Send to

Choose Destination
BMC Genomics. 2014 Feb 28;15:167. doi: 10.1186/1471-2164-15-167.

Transcriptome analyses and differential gene expression in a non-model fish species with alternative mating tactics.

Author information

Centre d'Estudis Avançats de Blanes (CEAB-CSIC), Car, Acc, Cala St, Francesc 14 Blanes 17300 Girona, Spain.



Social dominance is important for the reproductive success of males in many species. In the black-faced blenny (Tripterygion delaisi) during the reproductive season, some males change color and invest in nest making and defending a territory, whereas others do not change color and 'sneak' reproductions when females lay their eggs. Using RNAseq, we profiled differential gene expression between the brains of territorial males, sneaker males, and females to study the molecular signatures of male dimorphism.


We found that more genes were differentially expressed between the two male phenotypes than between males and females, suggesting that during the reproductive period phenotypic plasticity is a more important factor in differential gene expression than sexual dimorphism. The territorial male overexpresses genes related to synaptic plasticity and the sneaker male overexpresses genes involved in differentiation and development.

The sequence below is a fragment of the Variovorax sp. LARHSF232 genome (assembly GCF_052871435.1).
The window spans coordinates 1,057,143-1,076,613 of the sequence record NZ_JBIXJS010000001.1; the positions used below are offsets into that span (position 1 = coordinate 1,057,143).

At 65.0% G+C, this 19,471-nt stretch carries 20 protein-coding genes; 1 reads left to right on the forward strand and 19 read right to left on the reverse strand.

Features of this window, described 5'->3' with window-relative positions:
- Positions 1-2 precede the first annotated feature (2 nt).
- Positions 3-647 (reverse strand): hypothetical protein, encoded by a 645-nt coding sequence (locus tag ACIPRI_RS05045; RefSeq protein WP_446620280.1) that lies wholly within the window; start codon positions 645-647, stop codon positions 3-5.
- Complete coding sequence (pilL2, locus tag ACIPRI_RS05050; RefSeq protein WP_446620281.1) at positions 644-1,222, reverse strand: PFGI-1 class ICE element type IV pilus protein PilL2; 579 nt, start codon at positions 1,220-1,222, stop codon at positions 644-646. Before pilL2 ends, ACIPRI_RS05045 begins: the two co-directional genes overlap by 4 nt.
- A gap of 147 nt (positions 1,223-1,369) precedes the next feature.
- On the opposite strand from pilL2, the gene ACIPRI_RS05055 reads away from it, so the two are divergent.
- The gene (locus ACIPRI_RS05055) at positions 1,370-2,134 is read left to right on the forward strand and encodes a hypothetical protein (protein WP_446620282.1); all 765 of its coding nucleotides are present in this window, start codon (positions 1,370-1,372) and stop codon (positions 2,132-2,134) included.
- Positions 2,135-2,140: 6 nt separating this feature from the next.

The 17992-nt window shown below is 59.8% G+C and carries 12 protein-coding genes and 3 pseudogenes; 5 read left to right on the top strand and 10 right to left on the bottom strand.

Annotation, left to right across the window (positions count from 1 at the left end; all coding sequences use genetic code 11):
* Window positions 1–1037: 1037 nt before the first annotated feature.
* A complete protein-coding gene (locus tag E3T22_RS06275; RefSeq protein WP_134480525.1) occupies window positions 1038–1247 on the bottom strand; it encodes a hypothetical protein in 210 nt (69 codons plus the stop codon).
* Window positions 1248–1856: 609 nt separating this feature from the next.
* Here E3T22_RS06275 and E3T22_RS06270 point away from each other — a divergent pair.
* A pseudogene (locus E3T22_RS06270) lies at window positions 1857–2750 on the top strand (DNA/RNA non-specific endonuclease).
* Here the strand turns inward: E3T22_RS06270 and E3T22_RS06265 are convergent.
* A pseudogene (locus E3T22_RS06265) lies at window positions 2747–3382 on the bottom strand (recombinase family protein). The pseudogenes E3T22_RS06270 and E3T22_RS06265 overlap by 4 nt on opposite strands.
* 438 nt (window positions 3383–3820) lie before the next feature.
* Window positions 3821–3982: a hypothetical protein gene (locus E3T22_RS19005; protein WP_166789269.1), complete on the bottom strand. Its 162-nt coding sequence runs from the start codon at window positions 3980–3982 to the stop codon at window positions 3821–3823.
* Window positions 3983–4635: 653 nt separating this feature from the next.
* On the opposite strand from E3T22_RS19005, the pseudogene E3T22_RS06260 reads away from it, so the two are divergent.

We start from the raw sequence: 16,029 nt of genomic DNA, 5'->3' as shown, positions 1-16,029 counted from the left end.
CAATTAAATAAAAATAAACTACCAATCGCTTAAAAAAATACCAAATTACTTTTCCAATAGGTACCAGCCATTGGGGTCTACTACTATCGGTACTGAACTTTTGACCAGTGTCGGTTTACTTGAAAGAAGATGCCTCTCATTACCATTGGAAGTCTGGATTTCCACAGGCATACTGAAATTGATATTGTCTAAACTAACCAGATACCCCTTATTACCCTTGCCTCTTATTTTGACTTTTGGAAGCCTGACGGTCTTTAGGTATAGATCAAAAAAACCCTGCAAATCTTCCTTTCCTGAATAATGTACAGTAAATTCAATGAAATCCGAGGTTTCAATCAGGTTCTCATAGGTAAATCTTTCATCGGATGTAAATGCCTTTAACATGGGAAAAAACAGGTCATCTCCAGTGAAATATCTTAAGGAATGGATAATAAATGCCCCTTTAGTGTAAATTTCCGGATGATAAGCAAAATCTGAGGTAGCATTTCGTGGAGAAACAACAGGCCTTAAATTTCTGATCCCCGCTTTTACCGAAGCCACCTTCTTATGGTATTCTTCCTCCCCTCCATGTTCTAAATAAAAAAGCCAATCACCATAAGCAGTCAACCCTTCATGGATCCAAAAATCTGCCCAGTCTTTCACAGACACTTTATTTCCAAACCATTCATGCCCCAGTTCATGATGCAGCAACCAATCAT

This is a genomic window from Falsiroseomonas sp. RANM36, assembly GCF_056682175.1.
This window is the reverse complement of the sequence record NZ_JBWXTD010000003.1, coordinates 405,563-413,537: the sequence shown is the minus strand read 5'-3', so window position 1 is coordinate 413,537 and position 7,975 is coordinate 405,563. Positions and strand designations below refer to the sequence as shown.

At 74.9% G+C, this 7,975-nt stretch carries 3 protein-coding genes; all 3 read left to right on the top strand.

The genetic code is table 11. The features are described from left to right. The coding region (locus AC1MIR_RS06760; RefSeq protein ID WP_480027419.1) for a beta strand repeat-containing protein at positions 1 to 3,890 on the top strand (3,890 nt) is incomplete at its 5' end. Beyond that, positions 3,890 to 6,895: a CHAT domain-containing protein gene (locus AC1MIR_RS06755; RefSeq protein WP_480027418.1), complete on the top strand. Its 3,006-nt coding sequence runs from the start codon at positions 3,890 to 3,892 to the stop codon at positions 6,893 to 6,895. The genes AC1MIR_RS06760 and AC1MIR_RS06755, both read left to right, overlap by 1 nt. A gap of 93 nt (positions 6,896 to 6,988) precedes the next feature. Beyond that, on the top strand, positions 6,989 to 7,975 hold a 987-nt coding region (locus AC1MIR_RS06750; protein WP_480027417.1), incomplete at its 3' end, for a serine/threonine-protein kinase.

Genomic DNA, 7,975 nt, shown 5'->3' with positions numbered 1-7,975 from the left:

Previously suggested candidate genes for social dominance in the context of alternative mating strategies seem to be predominantly species-specific. We present a list of novel genes which are differentially expressed in Tripterygion delaisi. This is the first genome-wide study for a molecular non-model species in the context of alternative mating strategies and provides essential information for further studies investigating the molecular basis of social dominance.

[Indexed for MEDLINE]
Free PMC Article

Supplemental Content

Full text links

Icon for BioMed Central Icon for PubMed Central
Loading ...
Support Center